Too Clichéd to say
“An Experience of a Life Time”?
By Mishelle Raza
So here goes a short story …. It starts like this:
Last year, August to be precise, my friend and I were scanning through her pictures on facebook … wonders technology is!
While going through her albums, I saw that one album was titled “World Youth Congress – Scotland!” In that album were assortments of pictures showing her contribution to one of the world’s largest youth congregations. Interestingly, I didn’t bother to ask her much more.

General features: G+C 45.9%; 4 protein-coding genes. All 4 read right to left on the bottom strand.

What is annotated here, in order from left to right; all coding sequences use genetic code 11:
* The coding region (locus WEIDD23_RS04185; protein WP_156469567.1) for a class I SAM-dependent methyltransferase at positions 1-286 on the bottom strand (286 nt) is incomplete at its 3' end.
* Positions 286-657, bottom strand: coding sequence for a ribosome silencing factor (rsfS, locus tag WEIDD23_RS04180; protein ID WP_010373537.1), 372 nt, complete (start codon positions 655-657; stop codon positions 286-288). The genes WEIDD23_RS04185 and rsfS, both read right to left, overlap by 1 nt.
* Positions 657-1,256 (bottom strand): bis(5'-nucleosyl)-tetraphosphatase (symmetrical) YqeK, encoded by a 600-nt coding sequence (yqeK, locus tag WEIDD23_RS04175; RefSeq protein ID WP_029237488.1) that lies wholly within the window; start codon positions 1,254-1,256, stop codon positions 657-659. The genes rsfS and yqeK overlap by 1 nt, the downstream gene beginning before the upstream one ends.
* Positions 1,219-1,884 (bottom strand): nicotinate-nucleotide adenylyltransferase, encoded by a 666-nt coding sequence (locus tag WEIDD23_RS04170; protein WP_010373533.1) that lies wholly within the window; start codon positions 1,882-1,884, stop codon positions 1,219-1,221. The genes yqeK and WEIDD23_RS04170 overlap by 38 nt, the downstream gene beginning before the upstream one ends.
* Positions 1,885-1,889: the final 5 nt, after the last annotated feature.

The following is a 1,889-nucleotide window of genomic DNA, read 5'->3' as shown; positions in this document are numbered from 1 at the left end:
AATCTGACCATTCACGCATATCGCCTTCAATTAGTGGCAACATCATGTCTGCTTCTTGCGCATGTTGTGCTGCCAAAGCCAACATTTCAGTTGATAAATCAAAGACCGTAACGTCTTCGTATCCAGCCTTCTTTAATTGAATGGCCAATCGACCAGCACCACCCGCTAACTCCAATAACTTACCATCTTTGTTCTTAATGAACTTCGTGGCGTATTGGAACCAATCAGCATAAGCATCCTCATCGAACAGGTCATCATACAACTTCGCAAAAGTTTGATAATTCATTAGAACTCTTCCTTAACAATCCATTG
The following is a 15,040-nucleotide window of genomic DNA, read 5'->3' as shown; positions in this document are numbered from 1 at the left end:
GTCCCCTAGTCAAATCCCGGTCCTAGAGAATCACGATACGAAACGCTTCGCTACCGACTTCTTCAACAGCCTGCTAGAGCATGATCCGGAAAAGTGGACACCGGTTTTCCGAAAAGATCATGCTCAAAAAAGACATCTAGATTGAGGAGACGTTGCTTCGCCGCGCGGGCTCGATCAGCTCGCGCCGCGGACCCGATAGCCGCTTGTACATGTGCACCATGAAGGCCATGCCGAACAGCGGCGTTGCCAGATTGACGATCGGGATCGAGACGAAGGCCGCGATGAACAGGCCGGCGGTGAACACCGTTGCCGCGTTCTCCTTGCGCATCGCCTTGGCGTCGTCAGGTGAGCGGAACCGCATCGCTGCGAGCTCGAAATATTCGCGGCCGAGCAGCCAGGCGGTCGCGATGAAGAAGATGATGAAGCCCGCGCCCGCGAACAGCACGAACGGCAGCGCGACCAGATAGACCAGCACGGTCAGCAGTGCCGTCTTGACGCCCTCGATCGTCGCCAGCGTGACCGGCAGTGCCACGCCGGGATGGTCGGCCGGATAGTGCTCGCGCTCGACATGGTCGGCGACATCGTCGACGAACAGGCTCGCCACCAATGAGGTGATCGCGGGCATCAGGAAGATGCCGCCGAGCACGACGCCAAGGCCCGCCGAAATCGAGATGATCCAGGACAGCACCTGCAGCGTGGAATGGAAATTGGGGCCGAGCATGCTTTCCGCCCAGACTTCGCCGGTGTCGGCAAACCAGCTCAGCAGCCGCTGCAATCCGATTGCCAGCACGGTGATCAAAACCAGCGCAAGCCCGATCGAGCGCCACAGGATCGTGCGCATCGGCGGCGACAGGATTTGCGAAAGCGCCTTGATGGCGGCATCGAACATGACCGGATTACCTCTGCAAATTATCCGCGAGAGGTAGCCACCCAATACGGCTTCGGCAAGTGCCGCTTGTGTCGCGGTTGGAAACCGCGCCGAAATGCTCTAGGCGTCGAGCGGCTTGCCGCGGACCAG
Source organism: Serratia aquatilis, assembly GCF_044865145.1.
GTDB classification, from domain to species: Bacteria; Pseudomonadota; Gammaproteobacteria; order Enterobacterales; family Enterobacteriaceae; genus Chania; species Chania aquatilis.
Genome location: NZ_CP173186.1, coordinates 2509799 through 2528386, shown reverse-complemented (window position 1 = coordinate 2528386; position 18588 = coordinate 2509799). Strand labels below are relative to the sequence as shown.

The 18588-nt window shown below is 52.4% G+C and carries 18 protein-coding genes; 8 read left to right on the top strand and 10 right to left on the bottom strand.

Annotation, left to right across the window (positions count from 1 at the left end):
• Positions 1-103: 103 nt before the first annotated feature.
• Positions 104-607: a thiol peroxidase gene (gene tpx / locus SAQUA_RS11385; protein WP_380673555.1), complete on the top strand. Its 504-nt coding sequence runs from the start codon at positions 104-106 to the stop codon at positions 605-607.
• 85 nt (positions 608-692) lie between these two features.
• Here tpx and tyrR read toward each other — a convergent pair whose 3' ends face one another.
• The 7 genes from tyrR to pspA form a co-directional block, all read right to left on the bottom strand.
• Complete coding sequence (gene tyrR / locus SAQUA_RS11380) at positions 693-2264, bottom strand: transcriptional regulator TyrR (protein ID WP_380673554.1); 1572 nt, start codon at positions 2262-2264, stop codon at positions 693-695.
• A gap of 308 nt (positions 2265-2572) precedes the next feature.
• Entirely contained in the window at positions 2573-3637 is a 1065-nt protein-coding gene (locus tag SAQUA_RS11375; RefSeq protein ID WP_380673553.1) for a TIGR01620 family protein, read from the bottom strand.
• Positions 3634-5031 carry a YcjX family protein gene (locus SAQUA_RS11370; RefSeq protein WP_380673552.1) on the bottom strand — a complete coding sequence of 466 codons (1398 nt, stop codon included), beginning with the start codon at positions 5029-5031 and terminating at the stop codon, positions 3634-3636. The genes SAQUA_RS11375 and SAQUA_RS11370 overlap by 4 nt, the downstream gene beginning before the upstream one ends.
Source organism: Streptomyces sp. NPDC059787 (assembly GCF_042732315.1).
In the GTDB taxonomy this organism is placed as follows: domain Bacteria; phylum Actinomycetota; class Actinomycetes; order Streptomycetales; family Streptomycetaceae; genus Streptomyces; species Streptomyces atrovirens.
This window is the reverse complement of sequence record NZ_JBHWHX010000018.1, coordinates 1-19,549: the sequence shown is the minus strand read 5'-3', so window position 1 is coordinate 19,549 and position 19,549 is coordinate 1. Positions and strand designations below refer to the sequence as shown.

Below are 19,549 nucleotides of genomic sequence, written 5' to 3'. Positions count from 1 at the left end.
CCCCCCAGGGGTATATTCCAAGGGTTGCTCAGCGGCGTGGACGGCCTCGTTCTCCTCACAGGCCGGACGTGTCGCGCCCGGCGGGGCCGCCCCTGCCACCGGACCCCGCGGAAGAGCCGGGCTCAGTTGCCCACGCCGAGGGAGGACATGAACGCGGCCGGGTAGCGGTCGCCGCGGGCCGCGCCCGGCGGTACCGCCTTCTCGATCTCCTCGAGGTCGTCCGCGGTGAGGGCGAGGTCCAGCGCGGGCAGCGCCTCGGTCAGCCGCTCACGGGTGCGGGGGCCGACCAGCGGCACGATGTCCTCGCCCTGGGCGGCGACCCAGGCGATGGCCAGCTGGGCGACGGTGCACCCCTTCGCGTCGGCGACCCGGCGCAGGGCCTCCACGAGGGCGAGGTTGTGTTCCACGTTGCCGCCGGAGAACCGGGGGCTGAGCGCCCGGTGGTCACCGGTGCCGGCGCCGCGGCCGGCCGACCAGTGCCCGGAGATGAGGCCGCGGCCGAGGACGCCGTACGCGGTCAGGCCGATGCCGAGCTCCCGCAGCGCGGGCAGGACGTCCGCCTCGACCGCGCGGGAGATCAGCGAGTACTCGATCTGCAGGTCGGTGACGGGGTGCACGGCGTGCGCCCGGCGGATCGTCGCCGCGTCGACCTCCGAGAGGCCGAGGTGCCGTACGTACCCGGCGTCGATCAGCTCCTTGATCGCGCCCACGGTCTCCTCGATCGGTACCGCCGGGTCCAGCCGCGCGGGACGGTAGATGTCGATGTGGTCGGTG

A few days later, sitting idle at home, my devil’s workshop of a mind instigated me to Google it … and what did I find?? This event takes place once in three years … Scotland 2005 … Québec City 2008!!! And registrations had just commenced! The objectives of the Regeneration, the 4th World Youth Congress were to develop skills and support to enable them, more effectively, to contribute to the achievement of the Millennium Development Goals. To honor the achievements of the most ambitious, most effective and most successful young practitioners of youth-led development and draw the attention of the world’s development professionals to the need to provide increased support to them, to enable more youth to become agents of change, and to enable intercultural exchanges between local and international young people.